Feeling Left Out
If there are lots of people doing readings, making speeches, being bridesmaids, ushers or groomsmen then the chances are that someone who isn’t directly involved is going to feel slighted that they haven’t been asked to do something. The easiest way to avoid this is to keep things simple and not actually have many readings, speeches, bridesmaids etc and limit the people involved to those who have a definite reason (immediate family, best-friends, pizza delivery guy…). If you think someone might feel left out as they haven’t been given a specific job maybe have a chat with them in the run up to the wedding to reassure them that it’s nothing personal, or you could make sure they are mentioned during the speeches and even given a small token of appreciation.
This can be a real problem especially if it’s a fairly recent breakup and one of them was dumped for someone else who now also has to come to the wedding. To be honest there’s not much that can be done about this apart from having a chat with them both separately beforehand and hopefully they’ll realise how important this day is and they won’t want to spoil it so they’ll at least be civil to each other or maybe just avoid each other altogether. However, even if they start with the best intentions, if any or all of the above factors come into play those good intentions could go out of the window faster than a teenager’s cigarette when there’s a knock on their bedroom door!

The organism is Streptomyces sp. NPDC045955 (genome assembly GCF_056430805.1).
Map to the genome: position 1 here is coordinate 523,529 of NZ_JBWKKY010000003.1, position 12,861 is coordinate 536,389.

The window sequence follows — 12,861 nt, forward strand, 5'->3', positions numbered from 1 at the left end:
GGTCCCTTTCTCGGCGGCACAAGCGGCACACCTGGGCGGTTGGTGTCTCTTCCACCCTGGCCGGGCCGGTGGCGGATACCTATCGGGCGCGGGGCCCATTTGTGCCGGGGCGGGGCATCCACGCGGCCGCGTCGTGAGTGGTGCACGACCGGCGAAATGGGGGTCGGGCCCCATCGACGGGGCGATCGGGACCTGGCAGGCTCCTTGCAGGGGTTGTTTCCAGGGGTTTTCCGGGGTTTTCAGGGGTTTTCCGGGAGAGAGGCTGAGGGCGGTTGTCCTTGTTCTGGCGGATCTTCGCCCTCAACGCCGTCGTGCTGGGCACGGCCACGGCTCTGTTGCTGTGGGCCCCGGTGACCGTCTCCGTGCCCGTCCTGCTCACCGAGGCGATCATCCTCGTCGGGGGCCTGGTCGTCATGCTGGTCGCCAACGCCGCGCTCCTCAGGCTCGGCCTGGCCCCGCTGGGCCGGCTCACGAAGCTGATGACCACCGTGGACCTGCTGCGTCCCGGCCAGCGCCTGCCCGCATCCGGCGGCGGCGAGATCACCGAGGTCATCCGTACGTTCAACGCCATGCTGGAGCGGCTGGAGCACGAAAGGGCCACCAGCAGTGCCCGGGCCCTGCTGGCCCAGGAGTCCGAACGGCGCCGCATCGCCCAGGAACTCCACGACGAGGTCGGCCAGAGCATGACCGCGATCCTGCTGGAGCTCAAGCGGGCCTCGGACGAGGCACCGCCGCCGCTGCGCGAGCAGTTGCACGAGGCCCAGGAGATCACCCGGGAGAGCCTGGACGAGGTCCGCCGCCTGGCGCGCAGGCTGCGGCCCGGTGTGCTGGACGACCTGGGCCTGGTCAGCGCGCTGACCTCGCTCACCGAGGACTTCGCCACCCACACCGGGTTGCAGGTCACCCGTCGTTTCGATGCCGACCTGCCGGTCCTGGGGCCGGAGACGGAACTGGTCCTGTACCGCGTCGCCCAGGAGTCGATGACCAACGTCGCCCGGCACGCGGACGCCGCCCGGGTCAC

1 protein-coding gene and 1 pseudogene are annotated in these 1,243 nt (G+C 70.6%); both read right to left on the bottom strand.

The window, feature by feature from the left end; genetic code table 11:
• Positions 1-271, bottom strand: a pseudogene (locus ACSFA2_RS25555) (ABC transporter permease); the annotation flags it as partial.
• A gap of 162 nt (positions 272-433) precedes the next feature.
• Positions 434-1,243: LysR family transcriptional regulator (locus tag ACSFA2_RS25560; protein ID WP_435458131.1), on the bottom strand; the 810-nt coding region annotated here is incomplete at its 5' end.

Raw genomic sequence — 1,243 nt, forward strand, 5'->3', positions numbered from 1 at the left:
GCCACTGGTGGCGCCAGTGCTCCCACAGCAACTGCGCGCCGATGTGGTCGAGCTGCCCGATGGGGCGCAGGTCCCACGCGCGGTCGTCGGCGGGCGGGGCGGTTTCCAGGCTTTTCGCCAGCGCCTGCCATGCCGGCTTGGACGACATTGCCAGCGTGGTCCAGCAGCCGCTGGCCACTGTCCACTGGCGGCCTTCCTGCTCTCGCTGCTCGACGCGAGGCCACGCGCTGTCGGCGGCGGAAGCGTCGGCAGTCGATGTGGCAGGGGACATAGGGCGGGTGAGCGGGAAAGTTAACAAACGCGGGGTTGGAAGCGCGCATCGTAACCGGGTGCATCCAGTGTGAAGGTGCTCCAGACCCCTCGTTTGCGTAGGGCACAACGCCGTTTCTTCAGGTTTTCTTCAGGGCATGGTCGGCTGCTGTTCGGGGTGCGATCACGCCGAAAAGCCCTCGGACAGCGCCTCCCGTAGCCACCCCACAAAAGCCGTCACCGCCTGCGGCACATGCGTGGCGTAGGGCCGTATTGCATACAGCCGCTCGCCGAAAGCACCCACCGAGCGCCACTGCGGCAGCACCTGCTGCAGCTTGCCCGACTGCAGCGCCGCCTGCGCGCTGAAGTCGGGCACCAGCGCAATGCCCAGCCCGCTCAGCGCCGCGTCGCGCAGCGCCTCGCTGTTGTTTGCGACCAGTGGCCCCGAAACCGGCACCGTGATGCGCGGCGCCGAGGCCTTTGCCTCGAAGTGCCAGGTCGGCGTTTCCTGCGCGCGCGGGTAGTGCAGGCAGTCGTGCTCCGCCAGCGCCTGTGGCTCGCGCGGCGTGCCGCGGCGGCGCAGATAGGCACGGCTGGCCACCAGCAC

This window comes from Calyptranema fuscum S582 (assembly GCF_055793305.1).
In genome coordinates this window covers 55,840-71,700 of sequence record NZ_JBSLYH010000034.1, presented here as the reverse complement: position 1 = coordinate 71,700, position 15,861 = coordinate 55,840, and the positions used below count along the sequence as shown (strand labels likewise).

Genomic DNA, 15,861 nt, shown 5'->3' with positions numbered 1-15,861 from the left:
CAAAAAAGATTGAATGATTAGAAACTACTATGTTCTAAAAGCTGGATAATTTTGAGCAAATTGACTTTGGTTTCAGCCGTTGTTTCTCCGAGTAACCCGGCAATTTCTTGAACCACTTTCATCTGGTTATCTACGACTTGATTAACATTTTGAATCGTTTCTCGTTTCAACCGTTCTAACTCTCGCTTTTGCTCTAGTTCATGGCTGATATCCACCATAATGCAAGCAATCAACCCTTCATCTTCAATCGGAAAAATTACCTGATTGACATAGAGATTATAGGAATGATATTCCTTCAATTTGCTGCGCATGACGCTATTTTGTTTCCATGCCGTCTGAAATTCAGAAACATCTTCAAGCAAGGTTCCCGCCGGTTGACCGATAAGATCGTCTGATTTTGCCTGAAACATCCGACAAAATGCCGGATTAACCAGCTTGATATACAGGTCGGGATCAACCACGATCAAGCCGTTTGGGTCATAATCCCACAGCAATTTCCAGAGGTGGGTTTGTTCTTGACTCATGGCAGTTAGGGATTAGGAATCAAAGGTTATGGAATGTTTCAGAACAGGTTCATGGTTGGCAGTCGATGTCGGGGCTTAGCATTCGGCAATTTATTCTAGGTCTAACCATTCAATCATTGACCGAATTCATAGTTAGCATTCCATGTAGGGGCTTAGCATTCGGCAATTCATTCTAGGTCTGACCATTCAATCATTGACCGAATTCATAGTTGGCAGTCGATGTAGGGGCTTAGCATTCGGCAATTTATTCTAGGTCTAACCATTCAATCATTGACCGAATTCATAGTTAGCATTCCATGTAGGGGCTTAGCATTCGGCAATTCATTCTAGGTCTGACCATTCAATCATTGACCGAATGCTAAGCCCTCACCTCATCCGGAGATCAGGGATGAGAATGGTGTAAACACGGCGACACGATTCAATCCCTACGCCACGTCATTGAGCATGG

I hope you have found this blog interesting and useful and I’d highly recommend any of the solutions I’ve suggested but there is one more solution (SHAMELESS SELF-PROMOTION ALERT!) I know I don’t look old enough, but I have been performing magic at weddings for nearly 20 years (what do you mean I must have started when I was 40???) and I have tailored my wedding magic to address most of the problems above and others. I can keep people occupied so they’re not heading to the bar quite as often, I can provide people with talking points that they will love to discuss with other people, I can break the ice and get people who don’t know each other relaxed and laughing together and I can get anyone you like involved and make them feel special. I’m not saying I can ensure your wedding goes off without a hitch but I can certainly increase the chances. Whether you’re interested in booking or not I hope your big day is as amazing as you hope and I wish you all the best for the future.
If you can think of any other reasons families fight at weddings I’d be interested to know so please leave your thoughts in the comments. As always please like and share, and remember: when regular words fail try “rawr”… it means I love you in dinosaur!